“Giving up smoking is the easiest thing to do. I’ve done it thousands of times.”
THERE are more jokes about trying to quit smoking than quips about smoking itself. Partly explained by statistics telling us that only few succeed: one study said that of 48.4% of Filipinos who stopped smoking 12 months before the survey, only 5% kicked off the habit.
President Duterte’s executive order (EO #26, signed last May 16) imposes a universal ban, applicable nationwide and expanding the meaning of “public places.” Health facilities, schools, areas where the youth gather, fire hazards exist or food is served, public stairways, escalators and elevators. Almost all public places, even sidewalks where “tambays” hang out and public outdoor space where crowds gather.
Ambit of the ban is expanded--plus more. Places where smokers can do their thing, called DSAs (designated smoking areas), are made fewer and more tightly regulated.
--Only one DSA in each building or conveyance. In a multi-story building, smokers will scramble for that one patch of heaven. With space at a premium in urban centers, the DSA may require admission price.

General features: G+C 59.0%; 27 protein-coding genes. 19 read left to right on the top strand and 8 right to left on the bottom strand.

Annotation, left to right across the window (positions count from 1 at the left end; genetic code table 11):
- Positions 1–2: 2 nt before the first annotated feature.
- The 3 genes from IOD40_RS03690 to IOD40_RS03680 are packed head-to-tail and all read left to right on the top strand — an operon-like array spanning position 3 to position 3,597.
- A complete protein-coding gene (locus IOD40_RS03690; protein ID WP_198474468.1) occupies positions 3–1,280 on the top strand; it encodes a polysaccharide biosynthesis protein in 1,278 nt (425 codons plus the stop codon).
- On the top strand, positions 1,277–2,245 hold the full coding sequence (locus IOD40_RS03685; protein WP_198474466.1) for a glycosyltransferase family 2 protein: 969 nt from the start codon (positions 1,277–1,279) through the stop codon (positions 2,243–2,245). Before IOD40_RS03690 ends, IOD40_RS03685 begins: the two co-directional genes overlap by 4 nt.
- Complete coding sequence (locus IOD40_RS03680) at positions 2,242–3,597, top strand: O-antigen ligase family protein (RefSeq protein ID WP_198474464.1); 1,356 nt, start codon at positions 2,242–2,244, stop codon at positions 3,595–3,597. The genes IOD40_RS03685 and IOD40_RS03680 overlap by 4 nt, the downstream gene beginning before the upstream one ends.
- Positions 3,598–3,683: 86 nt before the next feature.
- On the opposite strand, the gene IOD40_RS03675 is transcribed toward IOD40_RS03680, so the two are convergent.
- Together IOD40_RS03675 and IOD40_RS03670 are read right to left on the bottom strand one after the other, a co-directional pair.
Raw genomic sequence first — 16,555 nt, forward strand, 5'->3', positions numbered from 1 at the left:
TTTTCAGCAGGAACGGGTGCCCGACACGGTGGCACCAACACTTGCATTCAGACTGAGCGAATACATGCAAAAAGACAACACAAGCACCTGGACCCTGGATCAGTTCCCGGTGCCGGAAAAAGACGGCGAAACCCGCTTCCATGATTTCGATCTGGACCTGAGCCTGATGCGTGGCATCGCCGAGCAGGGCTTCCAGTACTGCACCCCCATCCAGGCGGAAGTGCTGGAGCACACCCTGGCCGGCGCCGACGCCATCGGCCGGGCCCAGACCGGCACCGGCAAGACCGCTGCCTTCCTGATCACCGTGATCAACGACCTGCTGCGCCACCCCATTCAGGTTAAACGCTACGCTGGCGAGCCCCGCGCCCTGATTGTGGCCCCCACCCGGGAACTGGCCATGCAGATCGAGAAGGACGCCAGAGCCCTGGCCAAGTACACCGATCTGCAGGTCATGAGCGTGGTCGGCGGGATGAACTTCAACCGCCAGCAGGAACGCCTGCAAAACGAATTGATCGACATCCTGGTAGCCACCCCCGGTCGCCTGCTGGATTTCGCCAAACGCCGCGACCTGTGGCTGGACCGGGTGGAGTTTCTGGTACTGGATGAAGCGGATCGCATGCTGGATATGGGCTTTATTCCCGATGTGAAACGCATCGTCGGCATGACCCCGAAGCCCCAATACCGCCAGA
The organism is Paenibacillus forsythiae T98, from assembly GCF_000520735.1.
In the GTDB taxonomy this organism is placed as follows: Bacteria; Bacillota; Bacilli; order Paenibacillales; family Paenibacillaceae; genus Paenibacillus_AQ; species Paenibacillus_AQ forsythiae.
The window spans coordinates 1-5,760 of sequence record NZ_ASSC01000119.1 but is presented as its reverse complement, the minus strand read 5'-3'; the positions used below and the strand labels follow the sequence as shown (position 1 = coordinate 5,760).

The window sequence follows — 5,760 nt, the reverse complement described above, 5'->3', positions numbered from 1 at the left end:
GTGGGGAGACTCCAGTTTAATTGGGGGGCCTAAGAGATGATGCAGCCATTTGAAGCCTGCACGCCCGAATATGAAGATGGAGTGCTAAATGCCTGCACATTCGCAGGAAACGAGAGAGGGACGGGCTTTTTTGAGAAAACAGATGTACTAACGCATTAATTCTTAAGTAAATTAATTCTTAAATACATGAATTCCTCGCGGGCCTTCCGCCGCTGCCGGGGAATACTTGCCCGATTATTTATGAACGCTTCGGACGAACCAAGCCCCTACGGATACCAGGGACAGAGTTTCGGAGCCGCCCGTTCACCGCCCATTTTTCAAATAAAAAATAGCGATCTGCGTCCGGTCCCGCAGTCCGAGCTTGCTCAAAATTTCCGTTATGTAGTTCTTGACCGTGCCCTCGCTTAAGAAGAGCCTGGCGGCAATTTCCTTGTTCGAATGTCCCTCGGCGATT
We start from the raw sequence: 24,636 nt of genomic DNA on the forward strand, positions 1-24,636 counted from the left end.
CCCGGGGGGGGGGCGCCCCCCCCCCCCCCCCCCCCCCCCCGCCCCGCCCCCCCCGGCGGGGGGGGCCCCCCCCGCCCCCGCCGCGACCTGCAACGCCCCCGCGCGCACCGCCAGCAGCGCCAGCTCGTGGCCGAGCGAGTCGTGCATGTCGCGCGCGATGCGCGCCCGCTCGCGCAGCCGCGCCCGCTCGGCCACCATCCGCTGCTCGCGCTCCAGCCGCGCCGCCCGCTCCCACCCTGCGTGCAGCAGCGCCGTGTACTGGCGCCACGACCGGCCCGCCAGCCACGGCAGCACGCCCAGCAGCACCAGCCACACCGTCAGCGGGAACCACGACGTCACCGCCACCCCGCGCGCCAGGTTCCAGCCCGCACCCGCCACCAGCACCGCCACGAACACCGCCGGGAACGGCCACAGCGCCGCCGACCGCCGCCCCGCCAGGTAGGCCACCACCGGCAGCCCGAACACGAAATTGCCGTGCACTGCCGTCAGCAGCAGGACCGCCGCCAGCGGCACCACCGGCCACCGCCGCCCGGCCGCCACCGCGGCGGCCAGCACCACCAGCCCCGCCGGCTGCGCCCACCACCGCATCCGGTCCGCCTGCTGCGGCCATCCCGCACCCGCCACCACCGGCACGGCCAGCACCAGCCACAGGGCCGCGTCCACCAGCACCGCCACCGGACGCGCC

-- A space will serve as “buffer” between the DSA door and the rest of the building. More valuable floor area required.
Clearly aimed to make it tougher for smokers to find a place to light up. Would that make attempts to cut smoking easier? Maybe.
But most likely not. Overheard from a coffee-shop group talking about Duterte’s ban: “Ive been wanting to stop smoking. But I’m terrified by the fact that all people who don’t smoke die.”
Smokers go around logic. And they have patience and ways to get to a place where they can smoke. Those who suddenly vanish and reappear at dinner tables usually are smokers.
If it’s any comfort, only the EO is signed. The IRR (implementing rules & regulations) still have to be drafted. And the EO doesn’t prescribe a penalty: local governments will provide it in an ordinance.
Government offices and facilities are expected to implement the IRR promptly in their premises. In other areas, it may take some time for LGUs to pass the ordinance.
And LGUs may be less stringent in enforcing it, for their constituents but also for visitors and tourists who smoke. The EO won’t be without cost and not just to smokers.
Published in the SunStar Cebu newspaper on May 23, 2017.
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